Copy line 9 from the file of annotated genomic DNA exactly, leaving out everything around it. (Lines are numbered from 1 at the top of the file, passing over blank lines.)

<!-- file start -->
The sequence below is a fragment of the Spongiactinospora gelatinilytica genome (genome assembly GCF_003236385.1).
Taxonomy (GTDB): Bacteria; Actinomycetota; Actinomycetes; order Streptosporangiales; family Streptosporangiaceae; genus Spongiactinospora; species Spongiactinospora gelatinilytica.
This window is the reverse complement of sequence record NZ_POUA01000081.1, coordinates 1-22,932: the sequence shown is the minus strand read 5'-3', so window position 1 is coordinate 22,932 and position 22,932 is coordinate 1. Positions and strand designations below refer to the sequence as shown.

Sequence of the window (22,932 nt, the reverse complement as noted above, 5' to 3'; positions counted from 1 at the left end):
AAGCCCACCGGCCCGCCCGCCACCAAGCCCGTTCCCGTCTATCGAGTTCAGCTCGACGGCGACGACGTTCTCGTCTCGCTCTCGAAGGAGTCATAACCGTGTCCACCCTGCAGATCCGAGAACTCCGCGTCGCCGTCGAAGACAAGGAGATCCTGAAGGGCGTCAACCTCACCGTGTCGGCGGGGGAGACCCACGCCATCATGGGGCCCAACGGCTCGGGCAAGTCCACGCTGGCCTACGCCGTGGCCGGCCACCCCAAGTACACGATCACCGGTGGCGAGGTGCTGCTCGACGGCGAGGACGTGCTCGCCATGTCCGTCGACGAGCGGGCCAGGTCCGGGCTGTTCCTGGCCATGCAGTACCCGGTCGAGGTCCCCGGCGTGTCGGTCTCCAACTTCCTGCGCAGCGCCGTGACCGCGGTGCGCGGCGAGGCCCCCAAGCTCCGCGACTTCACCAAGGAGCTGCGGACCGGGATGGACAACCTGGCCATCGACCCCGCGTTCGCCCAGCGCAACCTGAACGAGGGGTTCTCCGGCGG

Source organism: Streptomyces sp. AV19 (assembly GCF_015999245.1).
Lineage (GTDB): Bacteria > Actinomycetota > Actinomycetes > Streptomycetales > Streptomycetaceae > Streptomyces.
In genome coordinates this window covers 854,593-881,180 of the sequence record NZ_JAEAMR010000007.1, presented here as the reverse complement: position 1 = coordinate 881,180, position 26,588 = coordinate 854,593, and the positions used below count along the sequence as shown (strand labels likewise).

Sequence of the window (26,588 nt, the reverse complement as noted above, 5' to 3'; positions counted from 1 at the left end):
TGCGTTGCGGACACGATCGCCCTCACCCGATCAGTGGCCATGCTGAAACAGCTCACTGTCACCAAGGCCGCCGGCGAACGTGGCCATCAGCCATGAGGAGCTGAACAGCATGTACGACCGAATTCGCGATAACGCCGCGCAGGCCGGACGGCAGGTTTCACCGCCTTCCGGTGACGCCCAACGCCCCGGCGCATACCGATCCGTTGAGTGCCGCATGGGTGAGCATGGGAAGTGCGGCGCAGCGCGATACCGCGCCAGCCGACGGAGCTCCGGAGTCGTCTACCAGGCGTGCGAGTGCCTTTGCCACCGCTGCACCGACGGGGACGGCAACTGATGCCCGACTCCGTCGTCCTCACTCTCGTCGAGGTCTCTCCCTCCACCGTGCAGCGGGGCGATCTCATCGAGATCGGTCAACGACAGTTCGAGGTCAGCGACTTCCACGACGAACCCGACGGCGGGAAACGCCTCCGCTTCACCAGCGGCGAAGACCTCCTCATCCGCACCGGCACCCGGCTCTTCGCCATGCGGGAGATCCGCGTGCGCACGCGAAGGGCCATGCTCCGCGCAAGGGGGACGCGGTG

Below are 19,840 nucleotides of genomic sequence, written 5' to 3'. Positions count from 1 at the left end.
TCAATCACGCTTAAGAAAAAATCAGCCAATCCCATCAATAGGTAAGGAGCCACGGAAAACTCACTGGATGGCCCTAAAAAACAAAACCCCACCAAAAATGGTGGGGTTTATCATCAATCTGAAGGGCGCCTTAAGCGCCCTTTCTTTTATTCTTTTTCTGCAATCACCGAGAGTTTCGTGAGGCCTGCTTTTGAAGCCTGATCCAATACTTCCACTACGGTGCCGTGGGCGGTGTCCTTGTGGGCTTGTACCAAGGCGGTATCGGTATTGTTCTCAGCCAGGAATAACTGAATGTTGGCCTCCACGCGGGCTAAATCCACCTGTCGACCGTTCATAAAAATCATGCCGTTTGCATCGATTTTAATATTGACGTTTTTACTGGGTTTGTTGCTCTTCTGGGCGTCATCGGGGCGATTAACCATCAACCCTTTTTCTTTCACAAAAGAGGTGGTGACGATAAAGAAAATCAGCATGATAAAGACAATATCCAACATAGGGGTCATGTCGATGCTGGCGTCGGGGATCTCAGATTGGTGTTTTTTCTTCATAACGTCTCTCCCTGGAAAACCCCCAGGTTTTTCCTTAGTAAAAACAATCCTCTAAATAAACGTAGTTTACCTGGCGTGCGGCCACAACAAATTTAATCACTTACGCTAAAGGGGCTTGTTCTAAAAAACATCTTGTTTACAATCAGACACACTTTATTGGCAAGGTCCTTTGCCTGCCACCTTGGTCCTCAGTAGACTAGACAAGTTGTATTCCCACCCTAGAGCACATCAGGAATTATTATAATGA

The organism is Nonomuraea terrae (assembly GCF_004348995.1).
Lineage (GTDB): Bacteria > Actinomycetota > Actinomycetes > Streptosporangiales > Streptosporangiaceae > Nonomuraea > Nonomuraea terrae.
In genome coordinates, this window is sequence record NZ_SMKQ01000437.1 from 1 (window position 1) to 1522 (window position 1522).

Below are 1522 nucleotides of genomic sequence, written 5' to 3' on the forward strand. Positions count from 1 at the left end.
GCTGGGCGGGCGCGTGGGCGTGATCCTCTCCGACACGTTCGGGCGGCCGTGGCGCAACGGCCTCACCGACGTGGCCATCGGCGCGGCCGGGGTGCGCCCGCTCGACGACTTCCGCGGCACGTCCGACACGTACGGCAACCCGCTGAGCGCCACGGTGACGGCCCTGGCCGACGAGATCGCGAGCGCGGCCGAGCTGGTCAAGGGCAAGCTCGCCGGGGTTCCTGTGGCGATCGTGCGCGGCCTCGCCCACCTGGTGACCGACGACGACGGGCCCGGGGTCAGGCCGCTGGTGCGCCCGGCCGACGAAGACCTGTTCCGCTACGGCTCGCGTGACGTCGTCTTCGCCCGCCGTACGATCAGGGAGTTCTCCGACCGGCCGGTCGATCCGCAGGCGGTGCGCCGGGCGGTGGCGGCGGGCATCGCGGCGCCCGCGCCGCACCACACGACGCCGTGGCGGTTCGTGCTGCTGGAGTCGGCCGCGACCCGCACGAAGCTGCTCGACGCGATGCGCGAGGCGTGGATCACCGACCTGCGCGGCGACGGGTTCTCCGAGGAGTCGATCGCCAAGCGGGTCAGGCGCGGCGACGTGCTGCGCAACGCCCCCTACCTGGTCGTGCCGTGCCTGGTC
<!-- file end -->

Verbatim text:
Sequence of the window (26,588 nt, the reverse complement as noted above, 5' to 3'; positions counted from 1 at the left end):